What to Bring: Although not required, a GPS would be a useful thing to bring, as we have a limited number to use at camp.
Requirements: Click Here
Geocaching is an exciting badge that takes scouts on a hunt for “SWAG”. Although much of the badge can be completed within the week of camp, some requirements require more than 7 days and/or a scout’s home location specific information in order to complete them.
Requirement 7: With your parent’s permission, go to www.Geocaching.com. Type in your zip code to locate public geocaches in your area. Share the posted information about three of those geocaches with your counselor. Then, pick one of the three and find the cache. To fulfill this requirement, you will need to set up a free user account with www.Geocaching.com. Ask your parent for permission and help before you do so.
Requirement 8: Do ONE of the following:
- If a Cache to Eagle® series exists in your council, visit at least three of the 12 locations in the series. Describe the projects that each cache you visit highlights, and explain how the Cache to Eagle® program helps share our Scouting service with the public.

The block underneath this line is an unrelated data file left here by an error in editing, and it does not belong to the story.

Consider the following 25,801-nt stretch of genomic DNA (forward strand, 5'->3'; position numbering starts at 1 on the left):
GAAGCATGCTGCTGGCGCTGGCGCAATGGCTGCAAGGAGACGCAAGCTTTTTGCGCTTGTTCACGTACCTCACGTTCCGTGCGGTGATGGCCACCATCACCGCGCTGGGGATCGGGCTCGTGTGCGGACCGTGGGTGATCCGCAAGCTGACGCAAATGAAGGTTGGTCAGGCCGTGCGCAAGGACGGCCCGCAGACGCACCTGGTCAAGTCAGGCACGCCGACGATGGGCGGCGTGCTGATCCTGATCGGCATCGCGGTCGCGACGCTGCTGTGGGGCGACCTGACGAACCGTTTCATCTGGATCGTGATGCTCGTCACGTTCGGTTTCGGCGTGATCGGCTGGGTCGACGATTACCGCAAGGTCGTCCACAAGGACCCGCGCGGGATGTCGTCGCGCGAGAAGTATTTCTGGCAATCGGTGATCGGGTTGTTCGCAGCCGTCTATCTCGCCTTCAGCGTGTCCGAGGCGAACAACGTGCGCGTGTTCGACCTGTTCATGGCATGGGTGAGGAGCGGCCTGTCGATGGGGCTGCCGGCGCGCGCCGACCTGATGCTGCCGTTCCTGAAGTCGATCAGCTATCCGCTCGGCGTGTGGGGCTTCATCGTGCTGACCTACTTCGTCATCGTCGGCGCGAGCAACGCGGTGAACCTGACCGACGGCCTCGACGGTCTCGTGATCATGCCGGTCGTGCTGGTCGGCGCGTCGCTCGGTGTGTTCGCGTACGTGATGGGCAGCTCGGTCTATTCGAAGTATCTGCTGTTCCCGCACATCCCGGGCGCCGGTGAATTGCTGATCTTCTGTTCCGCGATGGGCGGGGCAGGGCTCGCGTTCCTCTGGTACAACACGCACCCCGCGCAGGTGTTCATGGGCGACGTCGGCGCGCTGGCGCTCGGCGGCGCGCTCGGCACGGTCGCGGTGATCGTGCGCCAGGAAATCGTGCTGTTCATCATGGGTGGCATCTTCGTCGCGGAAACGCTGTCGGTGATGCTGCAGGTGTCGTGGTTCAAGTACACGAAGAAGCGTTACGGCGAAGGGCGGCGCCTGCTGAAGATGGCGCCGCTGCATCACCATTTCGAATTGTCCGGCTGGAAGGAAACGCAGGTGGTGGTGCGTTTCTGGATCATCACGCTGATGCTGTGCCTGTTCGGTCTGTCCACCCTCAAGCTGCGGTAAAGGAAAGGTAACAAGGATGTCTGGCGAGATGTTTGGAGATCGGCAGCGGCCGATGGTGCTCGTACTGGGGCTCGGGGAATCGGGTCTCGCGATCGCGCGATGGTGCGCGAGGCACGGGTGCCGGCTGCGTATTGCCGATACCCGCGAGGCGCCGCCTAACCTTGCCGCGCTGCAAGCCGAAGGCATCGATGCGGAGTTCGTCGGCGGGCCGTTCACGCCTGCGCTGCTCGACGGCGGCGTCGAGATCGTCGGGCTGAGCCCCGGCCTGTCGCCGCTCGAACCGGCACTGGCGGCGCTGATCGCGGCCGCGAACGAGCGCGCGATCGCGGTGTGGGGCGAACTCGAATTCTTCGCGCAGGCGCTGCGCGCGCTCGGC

- Create a Scouting-related Travel Bug® that promotes one of the values of Scouting. “Release” your Travel Bug into a public geocache and, with your parent’s permission, monitor its progress at www.geocaching.com for 30 days. Keep a log, and share this with your counselor at the end of the 30-day period.
- Set up and hide a public geocache, following the guidelines in the Geocaching merit badge pamphlet. Before doing so, share with your counselor a six-month maintenance plan for the geocache where you are personally responsible for the first three months. After setting up the geocache, with your parent’s permission, follow the logs online for 30 days and share them with your counselor.
- Explain what Cache In Trash Out (CITO) means, and describe how you have practiced CITO at public geocaches or at a CITO event. Then, either create CITO containers to leave at public caches, or host a CITO event for your unit or for the public.
- Plan a geohunt for a youth group such as your troop or a neighboring pack, at school, or your place of worship. Choose a theme, set up a course with at least four waypoints, teach the players how to use a GPS unit, and play the game. Tell your counselor about your experience, and share the materials you used and developed for this event.